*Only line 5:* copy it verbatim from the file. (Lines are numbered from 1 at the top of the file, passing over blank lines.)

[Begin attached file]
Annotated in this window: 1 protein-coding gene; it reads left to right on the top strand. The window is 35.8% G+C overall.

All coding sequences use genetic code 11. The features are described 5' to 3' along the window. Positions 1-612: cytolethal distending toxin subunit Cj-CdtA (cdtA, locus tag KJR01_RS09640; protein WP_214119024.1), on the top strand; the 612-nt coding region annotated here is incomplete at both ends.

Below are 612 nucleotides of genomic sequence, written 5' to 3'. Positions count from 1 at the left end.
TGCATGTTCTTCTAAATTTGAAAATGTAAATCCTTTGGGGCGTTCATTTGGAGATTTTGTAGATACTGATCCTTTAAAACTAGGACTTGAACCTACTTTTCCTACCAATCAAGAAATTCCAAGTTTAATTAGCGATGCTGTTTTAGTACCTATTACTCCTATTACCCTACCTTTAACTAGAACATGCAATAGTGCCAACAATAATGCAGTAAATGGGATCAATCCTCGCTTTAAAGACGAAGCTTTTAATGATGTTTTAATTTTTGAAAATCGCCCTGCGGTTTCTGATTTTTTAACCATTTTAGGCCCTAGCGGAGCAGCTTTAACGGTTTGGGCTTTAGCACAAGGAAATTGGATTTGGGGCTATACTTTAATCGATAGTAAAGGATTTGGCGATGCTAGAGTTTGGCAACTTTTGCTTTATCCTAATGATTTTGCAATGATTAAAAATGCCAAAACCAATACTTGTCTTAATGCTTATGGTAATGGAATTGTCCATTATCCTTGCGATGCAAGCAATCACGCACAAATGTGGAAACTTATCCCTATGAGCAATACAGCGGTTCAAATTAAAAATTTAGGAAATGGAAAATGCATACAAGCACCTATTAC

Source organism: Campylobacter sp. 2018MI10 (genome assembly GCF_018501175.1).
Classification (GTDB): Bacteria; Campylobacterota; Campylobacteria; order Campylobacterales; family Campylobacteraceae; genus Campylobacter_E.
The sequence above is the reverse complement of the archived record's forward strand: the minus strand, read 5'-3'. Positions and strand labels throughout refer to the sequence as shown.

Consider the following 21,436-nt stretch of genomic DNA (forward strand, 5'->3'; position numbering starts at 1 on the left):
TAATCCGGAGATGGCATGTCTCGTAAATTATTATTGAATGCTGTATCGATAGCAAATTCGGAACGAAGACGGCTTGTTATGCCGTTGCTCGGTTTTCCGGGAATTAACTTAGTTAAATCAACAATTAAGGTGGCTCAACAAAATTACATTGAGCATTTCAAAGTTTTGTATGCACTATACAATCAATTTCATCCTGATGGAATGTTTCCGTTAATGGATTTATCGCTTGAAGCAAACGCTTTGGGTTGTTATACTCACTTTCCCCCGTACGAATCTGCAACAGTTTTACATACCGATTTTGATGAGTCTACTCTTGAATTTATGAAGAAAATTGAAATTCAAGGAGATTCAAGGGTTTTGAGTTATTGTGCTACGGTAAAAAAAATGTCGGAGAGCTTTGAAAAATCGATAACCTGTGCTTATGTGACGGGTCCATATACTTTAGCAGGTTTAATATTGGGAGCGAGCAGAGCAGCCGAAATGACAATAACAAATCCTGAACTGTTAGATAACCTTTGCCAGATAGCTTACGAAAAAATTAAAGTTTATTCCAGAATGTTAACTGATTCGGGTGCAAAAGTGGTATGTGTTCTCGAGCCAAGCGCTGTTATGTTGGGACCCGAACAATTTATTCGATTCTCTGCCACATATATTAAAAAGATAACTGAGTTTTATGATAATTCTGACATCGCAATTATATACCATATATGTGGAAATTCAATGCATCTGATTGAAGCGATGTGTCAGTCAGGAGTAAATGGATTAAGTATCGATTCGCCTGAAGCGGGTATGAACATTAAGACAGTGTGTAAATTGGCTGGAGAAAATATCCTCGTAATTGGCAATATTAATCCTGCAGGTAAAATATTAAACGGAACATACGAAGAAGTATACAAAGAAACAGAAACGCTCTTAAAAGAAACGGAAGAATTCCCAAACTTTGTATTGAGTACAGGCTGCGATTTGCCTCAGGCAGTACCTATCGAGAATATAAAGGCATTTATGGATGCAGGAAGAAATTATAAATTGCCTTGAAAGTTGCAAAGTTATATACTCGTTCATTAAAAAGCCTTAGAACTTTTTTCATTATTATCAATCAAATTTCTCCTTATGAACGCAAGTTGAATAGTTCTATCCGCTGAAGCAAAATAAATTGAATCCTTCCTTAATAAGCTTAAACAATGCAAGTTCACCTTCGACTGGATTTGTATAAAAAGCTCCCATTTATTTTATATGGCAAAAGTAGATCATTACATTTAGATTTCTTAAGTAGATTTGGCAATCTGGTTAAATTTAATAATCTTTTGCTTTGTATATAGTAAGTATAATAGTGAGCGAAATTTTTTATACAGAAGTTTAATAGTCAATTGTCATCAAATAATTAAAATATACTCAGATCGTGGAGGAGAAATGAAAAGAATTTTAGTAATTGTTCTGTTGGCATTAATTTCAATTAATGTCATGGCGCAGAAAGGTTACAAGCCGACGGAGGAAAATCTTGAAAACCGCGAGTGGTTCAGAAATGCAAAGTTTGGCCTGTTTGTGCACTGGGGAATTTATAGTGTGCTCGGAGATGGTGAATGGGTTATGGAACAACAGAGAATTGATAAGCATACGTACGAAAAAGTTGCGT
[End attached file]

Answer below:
Source organism: Campylobacter sp. 2018MI10 (genome assembly GCF_018501175.1).